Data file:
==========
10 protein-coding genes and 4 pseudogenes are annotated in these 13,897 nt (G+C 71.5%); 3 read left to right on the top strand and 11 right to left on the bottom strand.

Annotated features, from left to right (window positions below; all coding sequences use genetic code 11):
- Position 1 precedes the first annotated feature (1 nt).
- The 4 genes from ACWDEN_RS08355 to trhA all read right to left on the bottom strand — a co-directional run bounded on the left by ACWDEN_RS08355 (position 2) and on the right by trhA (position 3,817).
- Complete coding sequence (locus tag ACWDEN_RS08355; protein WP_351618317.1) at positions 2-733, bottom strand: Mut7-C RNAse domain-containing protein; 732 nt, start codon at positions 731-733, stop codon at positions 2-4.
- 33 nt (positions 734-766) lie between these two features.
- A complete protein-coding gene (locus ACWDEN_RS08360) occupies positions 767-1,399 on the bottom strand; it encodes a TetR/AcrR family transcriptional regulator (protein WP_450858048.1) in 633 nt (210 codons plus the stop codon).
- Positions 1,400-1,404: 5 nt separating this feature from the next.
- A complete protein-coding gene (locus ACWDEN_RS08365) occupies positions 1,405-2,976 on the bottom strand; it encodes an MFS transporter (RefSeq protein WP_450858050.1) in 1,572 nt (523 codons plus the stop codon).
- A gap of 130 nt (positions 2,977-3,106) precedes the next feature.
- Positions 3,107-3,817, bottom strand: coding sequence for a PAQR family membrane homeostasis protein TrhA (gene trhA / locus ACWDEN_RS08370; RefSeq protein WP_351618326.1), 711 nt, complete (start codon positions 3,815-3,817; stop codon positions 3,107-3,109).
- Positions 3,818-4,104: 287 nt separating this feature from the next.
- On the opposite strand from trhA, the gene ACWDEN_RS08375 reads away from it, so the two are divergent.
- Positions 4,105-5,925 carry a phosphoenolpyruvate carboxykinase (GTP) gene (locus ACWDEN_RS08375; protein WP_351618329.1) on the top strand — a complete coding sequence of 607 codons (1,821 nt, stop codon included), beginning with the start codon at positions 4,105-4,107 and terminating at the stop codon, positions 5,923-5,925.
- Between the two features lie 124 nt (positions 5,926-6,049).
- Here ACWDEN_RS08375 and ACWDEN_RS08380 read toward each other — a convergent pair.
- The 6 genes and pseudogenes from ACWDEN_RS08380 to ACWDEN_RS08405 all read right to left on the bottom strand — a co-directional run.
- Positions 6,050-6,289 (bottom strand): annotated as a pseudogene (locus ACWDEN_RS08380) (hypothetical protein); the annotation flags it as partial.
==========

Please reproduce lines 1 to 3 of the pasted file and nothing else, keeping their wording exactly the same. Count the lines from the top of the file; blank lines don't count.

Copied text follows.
10 protein-coding genes and 4 pseudogenes are annotated in these 13,897 nt (G+C 71.5%); 3 read left to right on the top strand and 11 right to left on the bottom strand.

Annotated features, from left to right (window positions below; all coding sequences use genetic code 11):
- Position 1 precedes the first annotated feature (1 nt).